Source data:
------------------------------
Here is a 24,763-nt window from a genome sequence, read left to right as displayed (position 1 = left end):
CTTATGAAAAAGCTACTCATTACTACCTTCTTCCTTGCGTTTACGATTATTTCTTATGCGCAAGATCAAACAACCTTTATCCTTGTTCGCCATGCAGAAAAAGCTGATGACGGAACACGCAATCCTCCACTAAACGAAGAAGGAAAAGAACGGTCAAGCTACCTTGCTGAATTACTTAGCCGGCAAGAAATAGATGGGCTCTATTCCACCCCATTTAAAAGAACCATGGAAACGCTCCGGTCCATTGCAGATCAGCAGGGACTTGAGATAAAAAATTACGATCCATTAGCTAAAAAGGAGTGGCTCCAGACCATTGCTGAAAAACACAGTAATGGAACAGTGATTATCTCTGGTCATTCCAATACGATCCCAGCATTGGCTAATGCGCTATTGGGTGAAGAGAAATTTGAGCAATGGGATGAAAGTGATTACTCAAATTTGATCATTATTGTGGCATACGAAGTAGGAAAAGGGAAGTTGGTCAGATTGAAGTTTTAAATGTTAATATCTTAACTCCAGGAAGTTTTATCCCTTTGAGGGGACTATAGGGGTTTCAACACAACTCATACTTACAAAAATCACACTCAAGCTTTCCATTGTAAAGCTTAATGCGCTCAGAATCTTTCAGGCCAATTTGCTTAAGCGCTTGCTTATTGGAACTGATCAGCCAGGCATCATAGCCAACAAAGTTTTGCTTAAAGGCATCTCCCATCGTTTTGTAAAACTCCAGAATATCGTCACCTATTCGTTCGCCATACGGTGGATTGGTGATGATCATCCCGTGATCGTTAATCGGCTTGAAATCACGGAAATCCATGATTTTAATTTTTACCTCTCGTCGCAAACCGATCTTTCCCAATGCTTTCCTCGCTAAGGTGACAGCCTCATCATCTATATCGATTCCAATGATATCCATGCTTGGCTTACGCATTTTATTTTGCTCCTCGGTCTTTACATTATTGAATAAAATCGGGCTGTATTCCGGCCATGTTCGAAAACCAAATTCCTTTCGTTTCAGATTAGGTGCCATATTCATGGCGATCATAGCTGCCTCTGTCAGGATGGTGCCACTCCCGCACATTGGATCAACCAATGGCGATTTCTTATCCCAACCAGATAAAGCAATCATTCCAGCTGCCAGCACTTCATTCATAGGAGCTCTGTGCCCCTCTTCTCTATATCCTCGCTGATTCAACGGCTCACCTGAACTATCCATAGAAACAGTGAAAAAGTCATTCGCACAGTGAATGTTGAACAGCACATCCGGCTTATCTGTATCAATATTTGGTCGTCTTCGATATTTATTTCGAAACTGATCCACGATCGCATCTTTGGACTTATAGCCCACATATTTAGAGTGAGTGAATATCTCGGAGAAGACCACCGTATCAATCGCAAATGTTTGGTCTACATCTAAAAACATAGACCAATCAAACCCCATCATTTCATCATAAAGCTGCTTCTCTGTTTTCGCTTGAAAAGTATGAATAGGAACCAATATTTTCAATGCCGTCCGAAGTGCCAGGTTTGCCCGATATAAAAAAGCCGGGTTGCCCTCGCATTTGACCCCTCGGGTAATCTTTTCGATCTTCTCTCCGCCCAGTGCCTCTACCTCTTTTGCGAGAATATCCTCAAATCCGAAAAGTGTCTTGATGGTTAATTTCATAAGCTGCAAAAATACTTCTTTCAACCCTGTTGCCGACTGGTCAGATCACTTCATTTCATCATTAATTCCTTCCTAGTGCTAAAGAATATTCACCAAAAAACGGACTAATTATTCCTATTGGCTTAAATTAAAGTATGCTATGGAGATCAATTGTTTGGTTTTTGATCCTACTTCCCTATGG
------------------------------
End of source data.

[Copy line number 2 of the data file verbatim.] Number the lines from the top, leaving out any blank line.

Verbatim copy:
CTTATGAAAAAGCTACTCATTACTACCTTCTTCCTTGCGTTTACGATTATTTCTTATGCGCAAGATCAAACAACCTTTATCCTTGTTCGCCATGCAGAAAAAGCTGATGACGGAACACGCAATCCTCCACTAAACGAAGAAGGAAAAGAACGGTCAAGCTACCTTGCTGAATTACTTAGCCGGCAAGAAATAGATGGGCTCTATTCCACCCCATTTAAAAGAACCATGGAAACGCTCCGGTCCATTGCAGATCAGCAGGGACTTGAGATAAAAAATTACGATCCATTAGCTAAAAAGGAGTGGCTCCAGACCATTGCTGAAAAACACAGTAATGGAACAGTGATTATCTCTGGTCATTCCAATACGATCCCAGCATTGGCTAATGCGCTATTGGGTGAAGAGAAATTTGAGCAATGGGATGAAAGTGATTACTCAAATTTGATCATTATTGTGGCATACGAAGTAGGAAAAGGGAAGTTGGTCAGATTGAAGTTTTAAATGTTAATATCTTAACTCCAGGAAGTTTTATCCCTTTGAGGGGACTATAGGGGTTTCAACACAACTCATACTTACAAAAATCACACTCAAGCTTTCCATTGTAAAGCTTAATGCGCTCAGAATCTTTCAGGCCAATTTGCTTAAGCGCTTGCTTATTGGAACTGATCAGCCAGGCATCATAGCCAACAAAGTTTTGCTTAAAGGCATCTCCCATCGTTTTGTAAAACTCCAGAATATCGTCACCTATTCGTTCGCCATACGGTGGATTGGTGATGATCATCCCGTGATCGTTAATCGGCTTGAAATCACGGAAATCCATGATTTTAATTTTTACCTCTCGTCGCAAACCGATCTTTCCCAATGCTTTCCTCGCTAAGGTGACAGCCTCATCATCTATATCGATTCCAATGATATCCATGCTTGGCTTACGCATTTTATTTTGCTCCTCGGTCTTTACATTATTGAATAAAATCGGGCTGTATTCCGGCCATGTTCGAAAACCAAATTCCTTTCGTTTCAGATTAGGTGCCATATTCATGGCGATCATAGCTGCCTCTGTCAGGATGGTGCCACTCCCGCACATTGGATCAACCAATGGCGATTTCTTATCCCAACCAGATAAAGCAATCATTCCAGCTGCCAGCACTTCATTCATAGGAGCTCTGTGCCCCTCTTCTCTATATCCTCGCTGATTCAACGGCTCACCTGAACTATCCATAGAAACAGTGAAAAAGTCATTCGCACAGTGAATGTTGAACAGCACATCCGGCTTATCTGTATCAATATTTGGTCGTCTTCGATATTTATTTCGAAACTGATCCACGATCGCATCTTTGGACTTATAGCCCACATATTTAGAGTGAGTGAATATCTCGGAGAAGACCACCGTATCAATCGCAAATGTTTGGTCTACATCTAAAAACATAGACCAATCAAACCCCATCATTTCATCATAAAGCTGCTTCTCTGTTTTCGCTTGAAAAGTATGAATAGGAACCAATATTTTCAATGCCGTCCGAAGTGCCAGGTTTGCCCGATATAAAAAAGCCGGGTTGCCCTCGCATTTGACCCCTCGGGTAATCTTTTCGATCTTCTCTCCGCCCAGTGCCTCTACCTCTTTTGCGAGAATATCCTCAAATCCGAAAAGTGTCTTGATGGTTAATTTCATAAGCTGCAAAAATACTTCTTTCAACCCTGTTGCCGACTGGTCAGATCACTTCATTTCATCATTAATTCCTTCCTAGTGCTAAAGAATATTCACCAAAAAACGGACTAATTATTCCTATTGGCTTAAATTAAAGTATGCTATGGAGATCAATTGTTTGGTTTTTGATCCTACTTCCCTATGG